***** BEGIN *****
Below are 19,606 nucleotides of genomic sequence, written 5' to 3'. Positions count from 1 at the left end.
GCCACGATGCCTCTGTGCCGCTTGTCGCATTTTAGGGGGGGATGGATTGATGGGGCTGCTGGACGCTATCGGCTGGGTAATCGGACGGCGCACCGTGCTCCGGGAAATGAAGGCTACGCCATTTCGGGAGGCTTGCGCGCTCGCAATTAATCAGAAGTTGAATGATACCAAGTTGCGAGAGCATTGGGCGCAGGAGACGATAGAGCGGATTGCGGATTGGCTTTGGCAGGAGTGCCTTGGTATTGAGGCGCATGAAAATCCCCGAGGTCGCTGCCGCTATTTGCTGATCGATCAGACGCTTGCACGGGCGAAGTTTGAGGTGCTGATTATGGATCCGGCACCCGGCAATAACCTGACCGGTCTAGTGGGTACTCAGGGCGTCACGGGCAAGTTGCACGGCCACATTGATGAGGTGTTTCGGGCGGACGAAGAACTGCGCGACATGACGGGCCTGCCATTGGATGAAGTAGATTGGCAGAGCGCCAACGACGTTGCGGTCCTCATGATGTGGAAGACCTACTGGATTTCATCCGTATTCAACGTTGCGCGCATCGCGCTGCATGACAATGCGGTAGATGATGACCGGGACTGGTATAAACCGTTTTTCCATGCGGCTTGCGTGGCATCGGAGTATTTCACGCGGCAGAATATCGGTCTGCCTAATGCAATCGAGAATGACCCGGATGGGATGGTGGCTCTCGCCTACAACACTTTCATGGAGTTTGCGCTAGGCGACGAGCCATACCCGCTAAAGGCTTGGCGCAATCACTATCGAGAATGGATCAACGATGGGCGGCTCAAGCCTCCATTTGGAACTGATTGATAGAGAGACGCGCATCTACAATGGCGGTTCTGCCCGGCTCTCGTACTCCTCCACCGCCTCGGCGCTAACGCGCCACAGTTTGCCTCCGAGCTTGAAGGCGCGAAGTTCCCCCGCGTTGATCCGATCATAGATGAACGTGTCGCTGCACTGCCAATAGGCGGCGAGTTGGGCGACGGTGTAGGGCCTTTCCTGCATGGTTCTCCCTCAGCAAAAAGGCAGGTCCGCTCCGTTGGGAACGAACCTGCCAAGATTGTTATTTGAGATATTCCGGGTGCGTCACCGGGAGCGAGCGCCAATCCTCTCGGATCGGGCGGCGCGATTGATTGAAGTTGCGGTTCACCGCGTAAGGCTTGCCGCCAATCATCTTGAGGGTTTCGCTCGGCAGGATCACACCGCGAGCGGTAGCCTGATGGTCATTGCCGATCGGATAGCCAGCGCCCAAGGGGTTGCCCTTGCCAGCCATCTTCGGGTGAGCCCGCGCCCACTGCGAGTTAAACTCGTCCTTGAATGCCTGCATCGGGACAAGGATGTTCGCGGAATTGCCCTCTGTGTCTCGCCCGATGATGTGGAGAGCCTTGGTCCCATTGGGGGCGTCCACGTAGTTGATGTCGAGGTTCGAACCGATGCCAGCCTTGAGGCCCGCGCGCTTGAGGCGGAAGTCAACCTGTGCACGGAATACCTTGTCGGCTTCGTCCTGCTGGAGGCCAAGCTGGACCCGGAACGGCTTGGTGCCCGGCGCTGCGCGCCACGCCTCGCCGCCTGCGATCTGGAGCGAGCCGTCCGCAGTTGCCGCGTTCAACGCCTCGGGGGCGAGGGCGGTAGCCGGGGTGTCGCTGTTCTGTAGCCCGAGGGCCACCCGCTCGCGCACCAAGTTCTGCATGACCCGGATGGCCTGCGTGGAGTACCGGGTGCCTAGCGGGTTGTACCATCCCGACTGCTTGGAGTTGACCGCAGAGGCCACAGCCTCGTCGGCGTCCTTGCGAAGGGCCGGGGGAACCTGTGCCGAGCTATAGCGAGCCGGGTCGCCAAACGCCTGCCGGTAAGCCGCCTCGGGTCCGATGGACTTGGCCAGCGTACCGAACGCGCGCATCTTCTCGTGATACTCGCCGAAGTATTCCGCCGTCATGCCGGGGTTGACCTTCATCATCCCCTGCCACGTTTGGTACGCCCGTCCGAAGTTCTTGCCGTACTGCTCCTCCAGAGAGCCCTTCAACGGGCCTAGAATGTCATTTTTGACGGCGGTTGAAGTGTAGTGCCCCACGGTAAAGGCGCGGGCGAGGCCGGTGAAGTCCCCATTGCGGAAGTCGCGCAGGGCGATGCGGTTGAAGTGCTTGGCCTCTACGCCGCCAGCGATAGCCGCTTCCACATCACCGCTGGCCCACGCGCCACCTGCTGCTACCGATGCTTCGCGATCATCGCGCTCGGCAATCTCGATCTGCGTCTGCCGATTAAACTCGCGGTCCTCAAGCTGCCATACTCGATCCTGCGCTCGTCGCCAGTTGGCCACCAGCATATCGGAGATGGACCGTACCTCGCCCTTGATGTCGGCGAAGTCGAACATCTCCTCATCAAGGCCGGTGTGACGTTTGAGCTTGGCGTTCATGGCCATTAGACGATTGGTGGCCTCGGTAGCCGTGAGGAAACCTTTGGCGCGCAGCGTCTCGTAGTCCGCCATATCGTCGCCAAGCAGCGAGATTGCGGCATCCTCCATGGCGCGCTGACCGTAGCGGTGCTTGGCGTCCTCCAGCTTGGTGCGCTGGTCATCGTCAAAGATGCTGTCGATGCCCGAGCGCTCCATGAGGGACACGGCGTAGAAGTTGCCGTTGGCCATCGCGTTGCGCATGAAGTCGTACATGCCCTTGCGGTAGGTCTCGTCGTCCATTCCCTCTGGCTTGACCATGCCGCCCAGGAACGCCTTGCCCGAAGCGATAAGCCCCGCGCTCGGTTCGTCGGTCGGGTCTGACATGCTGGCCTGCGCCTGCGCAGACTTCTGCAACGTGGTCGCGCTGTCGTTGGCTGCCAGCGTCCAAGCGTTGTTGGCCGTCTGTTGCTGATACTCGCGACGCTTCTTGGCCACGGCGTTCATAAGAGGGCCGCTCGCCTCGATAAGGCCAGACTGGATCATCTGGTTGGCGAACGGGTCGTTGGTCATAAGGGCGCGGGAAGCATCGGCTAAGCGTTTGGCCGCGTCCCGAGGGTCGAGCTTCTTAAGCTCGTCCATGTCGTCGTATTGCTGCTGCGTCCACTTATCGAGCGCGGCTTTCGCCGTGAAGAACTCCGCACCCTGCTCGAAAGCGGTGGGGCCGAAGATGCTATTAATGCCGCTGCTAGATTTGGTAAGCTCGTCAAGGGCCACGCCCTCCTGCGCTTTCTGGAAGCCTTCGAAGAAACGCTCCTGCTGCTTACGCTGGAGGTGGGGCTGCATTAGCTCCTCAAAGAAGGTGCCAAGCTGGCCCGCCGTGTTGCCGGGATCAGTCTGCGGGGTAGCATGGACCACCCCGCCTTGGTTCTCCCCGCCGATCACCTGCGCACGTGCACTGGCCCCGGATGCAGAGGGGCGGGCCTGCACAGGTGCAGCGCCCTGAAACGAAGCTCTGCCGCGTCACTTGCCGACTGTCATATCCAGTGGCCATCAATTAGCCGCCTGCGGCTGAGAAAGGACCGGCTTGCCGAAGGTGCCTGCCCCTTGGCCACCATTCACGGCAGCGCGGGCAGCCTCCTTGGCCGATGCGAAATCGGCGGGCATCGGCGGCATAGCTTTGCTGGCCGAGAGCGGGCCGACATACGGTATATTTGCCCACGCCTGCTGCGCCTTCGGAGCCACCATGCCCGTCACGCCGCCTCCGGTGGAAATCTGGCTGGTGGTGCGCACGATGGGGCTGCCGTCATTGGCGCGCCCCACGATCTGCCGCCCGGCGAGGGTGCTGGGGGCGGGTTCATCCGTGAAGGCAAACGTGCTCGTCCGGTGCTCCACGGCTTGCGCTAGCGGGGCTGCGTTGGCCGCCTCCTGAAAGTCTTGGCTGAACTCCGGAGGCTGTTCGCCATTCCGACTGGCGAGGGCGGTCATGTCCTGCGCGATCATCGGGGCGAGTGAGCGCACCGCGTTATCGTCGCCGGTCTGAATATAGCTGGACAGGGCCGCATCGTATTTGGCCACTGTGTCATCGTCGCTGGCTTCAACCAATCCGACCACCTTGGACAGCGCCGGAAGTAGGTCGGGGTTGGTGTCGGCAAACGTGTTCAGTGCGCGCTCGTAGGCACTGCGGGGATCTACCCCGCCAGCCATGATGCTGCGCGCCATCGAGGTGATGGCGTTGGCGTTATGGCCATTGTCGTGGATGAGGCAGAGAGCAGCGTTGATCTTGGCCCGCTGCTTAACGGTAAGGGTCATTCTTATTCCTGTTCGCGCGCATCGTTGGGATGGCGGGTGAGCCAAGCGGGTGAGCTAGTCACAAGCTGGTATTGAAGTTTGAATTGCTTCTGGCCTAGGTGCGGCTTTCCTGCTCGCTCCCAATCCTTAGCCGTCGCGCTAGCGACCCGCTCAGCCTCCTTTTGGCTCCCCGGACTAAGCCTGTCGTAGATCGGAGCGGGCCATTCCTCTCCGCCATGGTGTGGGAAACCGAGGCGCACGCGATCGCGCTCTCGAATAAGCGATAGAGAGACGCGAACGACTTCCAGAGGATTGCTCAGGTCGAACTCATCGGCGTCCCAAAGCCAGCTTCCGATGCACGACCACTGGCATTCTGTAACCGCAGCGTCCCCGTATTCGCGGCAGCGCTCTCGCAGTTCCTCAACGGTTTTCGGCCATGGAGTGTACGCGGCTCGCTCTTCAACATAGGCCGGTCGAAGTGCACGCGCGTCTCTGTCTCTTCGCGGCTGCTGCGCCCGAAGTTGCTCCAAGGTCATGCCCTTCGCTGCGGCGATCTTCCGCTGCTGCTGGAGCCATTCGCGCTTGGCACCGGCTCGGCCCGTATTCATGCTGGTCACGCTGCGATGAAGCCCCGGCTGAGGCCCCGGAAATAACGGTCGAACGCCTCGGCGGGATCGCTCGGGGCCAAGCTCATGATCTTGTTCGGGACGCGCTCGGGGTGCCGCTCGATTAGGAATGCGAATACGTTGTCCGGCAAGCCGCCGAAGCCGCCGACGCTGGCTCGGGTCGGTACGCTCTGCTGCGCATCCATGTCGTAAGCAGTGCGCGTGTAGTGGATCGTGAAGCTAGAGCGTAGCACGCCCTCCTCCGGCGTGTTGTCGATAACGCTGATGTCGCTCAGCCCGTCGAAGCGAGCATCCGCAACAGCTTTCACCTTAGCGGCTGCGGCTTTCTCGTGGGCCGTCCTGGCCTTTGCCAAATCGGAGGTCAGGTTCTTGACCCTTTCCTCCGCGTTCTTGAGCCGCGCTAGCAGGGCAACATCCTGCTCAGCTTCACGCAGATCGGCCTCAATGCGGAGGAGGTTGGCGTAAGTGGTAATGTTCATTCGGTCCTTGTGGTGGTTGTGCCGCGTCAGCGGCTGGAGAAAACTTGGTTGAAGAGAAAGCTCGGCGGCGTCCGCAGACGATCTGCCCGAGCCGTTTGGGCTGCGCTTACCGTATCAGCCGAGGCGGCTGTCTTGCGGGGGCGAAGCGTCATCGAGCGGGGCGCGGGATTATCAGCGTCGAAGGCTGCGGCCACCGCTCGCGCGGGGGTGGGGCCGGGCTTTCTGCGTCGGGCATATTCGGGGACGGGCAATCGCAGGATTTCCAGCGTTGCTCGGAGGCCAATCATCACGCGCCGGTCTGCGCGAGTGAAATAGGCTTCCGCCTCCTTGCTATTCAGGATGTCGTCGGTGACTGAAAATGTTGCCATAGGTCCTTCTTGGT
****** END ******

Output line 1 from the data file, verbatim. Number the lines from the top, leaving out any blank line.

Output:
Below are 19,606 nucleotides of genomic sequence, written 5' to 3'. Positions count from 1 at the left end.